The Permeable Coating Model (PCM) is a mathematical model which has been developed to predict the generation and evolution of environments under a disbonded permeable coating as a consequence of the action of CP. The early version of the PCM was presented at IPC 2004, which focused on the prediction of the environment under a disbonded permeable coating in a fully water-saturated soil without including the generation of CO2 in the soil. As a consequence, the model predicted the generation of a high-pH environment for NaOH-based solution rather than a concentrated HCO3/CO32− trapped water. The advanced version of PCM takes into account the generation of CO2 in soil by both microbial activity and plant roots respiration. Also, the concept of degree of saturation was introduced, which enables the PCM to predict the pipe surface conditions for situations in which the pipeline is either permanently above or below the water table. The simulation results from the advanced version of PCM show that the concentrated carbonate (i.e, 0.1 to 1 M) and high pH (> 9) environment required for high pH SCC, can be developed within 10 years with a CP level of −1.5VCSE and T > 25°C. For low temperatures (i.e., T ≤ 25°C) a time longer than 10 years is necessary to establish this concentrated carbonate and high pH environment. The results also suggest that although the necessary environment can be generated through the application of CP = −1.5 VCSE, the selected CP level does not cause the potential on the pipe surface to reach the critical potential range (i.e., −750 mVCSE to −600 mVCSE) required for high pH SCC. As expected, the loss of CP after an application of CP for 10 years could provide the environment needed for near-neutral pH SCC to occur.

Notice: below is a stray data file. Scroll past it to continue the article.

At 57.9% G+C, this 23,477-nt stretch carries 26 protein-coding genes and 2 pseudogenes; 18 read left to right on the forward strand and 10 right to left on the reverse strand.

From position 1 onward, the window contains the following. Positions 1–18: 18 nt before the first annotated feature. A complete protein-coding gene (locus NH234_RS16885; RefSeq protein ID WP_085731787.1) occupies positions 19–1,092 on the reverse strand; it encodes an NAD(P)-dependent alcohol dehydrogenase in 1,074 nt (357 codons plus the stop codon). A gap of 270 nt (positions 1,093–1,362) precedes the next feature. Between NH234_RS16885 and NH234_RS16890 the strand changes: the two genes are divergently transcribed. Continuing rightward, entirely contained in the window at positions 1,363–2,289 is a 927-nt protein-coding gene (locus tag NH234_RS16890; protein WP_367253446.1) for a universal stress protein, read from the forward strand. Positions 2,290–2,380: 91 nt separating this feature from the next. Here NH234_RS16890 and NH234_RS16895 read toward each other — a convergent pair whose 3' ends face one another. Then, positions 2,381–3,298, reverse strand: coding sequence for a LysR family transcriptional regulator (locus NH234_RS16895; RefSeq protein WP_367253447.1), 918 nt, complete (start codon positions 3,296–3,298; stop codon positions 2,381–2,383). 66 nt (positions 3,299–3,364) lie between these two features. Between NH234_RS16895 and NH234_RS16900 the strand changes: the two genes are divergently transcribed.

This content is only available via PDF.
You do not currently have access to this content.